Computer question: In the clouds

The Vernon PC Users' Club explains the ins and outs of computers

Over the last few years the word “cloud” has entered the computer vernacular to describe a somewhat amorphous data storage medium.

Companies like Apple and IBM have embraced the term as a natural extension to the familiar hard drives and thumb drives. Physically, the cloud is a collection of mass storage devices with dedicated servers connected over the Internet. It may be housed in one room, or scattered over several continents. Vendors promote the cloud as a data storage service that is fully secure, has unlimited capacity and is cheap and accessible.

“Parallel processing” is a term that has been around for decades and refers to the concurrent operation of two or more computers, each with its own operating system but under the overall control of a “super” operating system. Hence the term “supercomputer,” which pre-dates the Internet. They can be found in large government, military or research establishments engaged in heavy-duty data processing like that involved with weather system analysis, nuclear research, gnome processing, census derivatives and the like. Typically they are confined to one location with various input/output devices connected over a local or wide area network.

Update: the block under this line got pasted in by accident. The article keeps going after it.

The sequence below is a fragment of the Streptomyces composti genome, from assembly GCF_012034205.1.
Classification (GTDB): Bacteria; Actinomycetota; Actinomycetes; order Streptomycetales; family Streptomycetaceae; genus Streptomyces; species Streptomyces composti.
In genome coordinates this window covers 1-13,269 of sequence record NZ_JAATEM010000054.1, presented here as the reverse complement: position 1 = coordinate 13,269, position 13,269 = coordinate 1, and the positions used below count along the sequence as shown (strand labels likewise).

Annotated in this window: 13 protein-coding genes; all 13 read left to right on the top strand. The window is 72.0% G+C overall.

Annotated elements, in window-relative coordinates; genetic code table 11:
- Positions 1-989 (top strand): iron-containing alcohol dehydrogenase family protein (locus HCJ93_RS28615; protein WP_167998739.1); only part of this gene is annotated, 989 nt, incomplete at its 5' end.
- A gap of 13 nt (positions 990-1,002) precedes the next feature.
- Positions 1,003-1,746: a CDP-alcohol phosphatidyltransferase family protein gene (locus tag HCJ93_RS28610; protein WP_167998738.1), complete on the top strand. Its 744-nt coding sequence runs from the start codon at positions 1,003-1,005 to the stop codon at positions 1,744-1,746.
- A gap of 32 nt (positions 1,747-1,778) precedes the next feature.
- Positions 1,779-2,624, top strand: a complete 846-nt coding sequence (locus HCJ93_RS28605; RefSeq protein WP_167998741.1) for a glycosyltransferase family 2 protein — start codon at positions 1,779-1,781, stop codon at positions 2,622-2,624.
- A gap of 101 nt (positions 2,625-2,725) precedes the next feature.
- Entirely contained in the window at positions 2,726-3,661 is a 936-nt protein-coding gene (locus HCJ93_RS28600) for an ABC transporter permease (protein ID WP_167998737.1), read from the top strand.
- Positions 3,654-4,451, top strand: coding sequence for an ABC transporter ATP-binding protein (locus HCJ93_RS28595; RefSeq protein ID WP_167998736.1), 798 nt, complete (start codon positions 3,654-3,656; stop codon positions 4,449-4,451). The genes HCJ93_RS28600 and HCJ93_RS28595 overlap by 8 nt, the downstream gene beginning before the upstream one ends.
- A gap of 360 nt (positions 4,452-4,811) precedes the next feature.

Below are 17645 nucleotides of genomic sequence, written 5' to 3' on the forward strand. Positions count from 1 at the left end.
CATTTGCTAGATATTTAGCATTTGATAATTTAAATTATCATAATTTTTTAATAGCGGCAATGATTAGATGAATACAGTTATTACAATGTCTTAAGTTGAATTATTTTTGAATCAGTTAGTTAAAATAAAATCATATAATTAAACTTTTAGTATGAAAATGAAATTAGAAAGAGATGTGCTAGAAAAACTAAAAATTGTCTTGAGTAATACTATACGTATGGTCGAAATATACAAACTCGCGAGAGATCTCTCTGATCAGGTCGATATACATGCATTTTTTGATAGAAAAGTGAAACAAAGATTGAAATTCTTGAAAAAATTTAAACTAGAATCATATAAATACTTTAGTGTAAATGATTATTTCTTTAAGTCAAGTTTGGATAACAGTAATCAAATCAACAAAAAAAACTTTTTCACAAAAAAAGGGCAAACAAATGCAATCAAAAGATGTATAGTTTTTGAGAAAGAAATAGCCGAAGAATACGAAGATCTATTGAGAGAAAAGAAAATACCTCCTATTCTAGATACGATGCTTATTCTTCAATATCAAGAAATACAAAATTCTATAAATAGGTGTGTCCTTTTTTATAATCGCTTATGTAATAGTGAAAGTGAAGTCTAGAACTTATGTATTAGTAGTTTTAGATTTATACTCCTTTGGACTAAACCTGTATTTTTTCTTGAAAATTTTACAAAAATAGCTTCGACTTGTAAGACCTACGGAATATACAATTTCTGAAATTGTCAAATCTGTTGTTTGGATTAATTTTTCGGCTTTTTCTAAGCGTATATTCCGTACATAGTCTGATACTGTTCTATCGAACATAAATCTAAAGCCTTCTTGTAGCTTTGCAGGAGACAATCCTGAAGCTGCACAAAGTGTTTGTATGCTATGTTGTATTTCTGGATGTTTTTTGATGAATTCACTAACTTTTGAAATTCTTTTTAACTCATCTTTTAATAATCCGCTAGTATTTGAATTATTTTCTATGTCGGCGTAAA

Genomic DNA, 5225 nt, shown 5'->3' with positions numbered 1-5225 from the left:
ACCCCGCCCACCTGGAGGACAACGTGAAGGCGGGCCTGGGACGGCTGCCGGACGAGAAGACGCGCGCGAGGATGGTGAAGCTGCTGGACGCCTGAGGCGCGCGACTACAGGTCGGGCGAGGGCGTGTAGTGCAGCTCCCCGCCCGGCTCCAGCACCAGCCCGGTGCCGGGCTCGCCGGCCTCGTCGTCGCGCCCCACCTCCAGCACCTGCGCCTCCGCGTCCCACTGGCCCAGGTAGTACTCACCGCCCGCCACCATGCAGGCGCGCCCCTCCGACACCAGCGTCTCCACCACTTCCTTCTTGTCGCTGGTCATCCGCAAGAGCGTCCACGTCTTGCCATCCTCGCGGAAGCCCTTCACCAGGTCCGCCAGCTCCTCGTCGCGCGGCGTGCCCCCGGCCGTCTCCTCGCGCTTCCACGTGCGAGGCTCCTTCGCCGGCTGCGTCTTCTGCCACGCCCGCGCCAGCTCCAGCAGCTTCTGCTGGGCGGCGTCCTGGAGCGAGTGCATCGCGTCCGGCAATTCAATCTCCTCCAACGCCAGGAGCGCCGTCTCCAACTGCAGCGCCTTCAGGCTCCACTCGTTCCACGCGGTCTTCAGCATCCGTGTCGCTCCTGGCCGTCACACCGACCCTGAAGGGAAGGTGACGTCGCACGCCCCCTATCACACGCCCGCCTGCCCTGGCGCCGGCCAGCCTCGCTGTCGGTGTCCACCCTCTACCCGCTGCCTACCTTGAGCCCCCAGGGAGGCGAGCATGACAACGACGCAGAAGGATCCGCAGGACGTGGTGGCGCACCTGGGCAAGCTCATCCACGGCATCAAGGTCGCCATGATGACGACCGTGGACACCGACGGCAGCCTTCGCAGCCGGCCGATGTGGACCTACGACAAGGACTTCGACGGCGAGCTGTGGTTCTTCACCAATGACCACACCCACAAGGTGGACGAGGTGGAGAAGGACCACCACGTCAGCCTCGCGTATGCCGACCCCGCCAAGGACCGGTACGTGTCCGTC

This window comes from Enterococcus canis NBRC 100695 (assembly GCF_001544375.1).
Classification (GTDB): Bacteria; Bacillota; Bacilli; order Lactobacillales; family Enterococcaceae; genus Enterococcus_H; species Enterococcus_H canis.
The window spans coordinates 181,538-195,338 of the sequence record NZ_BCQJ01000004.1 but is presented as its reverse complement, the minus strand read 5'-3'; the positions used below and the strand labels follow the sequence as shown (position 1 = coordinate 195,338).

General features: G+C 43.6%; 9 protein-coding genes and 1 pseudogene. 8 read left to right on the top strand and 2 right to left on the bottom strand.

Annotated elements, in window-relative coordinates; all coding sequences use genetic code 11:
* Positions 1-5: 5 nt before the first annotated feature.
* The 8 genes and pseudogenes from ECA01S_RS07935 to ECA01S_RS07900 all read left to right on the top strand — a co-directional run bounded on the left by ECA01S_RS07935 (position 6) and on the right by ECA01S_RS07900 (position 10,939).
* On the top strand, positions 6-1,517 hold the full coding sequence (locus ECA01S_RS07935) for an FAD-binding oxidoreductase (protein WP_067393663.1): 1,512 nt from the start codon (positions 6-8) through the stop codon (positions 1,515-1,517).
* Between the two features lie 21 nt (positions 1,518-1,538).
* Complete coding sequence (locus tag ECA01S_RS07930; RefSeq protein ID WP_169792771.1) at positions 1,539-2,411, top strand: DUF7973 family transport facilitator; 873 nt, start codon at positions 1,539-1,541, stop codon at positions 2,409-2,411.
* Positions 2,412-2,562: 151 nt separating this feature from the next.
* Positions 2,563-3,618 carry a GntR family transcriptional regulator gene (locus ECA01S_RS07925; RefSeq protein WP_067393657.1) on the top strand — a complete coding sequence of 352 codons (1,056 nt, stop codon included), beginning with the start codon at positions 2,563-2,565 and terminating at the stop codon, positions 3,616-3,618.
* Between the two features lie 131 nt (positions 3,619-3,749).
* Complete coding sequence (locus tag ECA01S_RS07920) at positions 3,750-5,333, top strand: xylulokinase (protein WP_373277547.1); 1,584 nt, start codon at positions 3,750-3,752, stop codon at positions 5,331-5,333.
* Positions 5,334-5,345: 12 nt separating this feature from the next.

Now fast-forward to the present and the ubiquity of the Internet. Substitute for the supercomputer any array of computers located anywhere in the world, replace the super operating system with the Internet and for the input/output devices read phone, tablet, laptop, desktop and whatever similar device you could name. What do you get? A cloud computer!

The Vernon PC Users’ Club meets the second Tuesday of the month at 7 p.m. at the Schubert Centre in the cafeteria. Call Betty at 542-7024 or Gina at 550-6126 for more information.